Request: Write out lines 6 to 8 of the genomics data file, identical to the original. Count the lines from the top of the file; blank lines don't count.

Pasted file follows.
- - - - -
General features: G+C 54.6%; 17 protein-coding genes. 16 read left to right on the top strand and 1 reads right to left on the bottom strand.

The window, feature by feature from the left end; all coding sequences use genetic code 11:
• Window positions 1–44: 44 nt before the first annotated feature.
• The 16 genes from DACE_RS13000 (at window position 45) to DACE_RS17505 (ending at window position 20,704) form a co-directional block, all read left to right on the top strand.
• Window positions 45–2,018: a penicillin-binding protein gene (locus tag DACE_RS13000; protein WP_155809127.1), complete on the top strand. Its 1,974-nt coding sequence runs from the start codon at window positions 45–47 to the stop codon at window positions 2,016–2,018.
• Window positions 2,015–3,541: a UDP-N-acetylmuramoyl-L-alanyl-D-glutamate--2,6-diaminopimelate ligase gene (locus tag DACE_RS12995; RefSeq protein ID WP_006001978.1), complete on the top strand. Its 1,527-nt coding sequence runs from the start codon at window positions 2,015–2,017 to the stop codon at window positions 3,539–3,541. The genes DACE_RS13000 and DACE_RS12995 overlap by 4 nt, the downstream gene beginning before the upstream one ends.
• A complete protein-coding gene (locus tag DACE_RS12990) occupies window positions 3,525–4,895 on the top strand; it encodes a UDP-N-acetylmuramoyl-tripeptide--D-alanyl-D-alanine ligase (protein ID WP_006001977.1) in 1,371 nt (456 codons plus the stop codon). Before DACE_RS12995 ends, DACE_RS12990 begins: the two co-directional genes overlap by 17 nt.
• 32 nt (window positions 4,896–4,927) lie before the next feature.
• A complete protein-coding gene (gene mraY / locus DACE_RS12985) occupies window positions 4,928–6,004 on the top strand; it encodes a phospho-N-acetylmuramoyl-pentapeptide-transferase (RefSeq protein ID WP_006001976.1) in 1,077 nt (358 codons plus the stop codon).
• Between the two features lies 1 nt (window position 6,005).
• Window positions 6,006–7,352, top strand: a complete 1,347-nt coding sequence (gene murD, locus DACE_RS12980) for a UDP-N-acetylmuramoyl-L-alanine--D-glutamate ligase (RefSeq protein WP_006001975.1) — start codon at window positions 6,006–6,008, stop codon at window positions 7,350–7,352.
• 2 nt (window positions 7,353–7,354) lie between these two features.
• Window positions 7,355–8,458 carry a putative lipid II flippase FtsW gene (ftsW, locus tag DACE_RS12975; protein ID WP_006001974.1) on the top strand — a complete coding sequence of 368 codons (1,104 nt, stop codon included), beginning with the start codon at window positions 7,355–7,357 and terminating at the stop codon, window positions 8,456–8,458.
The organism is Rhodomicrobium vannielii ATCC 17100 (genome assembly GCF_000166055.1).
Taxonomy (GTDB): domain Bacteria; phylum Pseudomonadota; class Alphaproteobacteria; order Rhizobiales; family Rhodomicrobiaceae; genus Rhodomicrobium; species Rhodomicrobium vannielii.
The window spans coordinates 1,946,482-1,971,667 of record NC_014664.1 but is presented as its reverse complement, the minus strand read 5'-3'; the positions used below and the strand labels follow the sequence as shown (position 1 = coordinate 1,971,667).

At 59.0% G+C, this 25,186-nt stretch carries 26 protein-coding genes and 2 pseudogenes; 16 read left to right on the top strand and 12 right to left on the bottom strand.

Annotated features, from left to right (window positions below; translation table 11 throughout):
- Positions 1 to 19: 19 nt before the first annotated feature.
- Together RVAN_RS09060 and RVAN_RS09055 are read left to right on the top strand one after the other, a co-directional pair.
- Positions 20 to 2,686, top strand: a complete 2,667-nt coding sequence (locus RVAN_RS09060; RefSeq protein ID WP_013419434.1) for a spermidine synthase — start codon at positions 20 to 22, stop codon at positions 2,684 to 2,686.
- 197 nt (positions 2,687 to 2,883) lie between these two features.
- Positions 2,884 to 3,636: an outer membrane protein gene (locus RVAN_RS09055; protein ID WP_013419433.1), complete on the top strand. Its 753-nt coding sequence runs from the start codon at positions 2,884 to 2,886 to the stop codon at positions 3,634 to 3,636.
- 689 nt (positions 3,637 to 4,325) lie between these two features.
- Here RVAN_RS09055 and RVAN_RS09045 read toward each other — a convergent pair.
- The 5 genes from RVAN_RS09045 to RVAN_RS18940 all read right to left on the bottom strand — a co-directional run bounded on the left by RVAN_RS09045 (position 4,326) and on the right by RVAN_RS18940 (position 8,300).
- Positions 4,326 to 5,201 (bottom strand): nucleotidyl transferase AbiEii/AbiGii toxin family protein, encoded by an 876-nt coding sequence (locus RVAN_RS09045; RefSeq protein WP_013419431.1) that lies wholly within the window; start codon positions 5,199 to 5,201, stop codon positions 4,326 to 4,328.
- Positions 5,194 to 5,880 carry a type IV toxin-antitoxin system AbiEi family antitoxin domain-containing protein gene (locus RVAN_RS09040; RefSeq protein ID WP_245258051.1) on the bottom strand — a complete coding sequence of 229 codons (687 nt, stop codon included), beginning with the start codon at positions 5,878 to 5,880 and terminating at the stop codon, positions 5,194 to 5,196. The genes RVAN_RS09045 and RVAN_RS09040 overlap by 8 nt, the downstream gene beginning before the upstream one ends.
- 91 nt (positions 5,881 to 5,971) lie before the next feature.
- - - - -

• Window positions 2,015–3,541: a UDP-N-acetylmuramoyl-L-alanyl-D-glutamate--2,6-diaminopimelate ligase gene (locus tag DACE_RS12995; RefSeq protein ID WP_006001978.1), complete on the top strand. Its 1,527-nt coding sequence runs from the start codon at window positions 2,015–2,017 to the stop codon at window positions 3,539–3,541. The genes DACE_RS13000 and DACE_RS12995 overlap by 4 nt, the downstream gene beginning before the upstream one ends.
• A complete protein-coding gene (locus tag DACE_RS12990) occupies window positions 3,525–4,895 on the top strand; it encodes a UDP-N-acetylmuramoyl-tripeptide--D-alanyl-D-alanine ligase (protein ID WP_006001977.1) in 1,371 nt (456 codons plus the stop codon). Before DACE_RS12995 ends, DACE_RS12990 begins: the two co-directional genes overlap by 17 nt.
• 32 nt (window positions 4,896–4,927) lie before the next feature.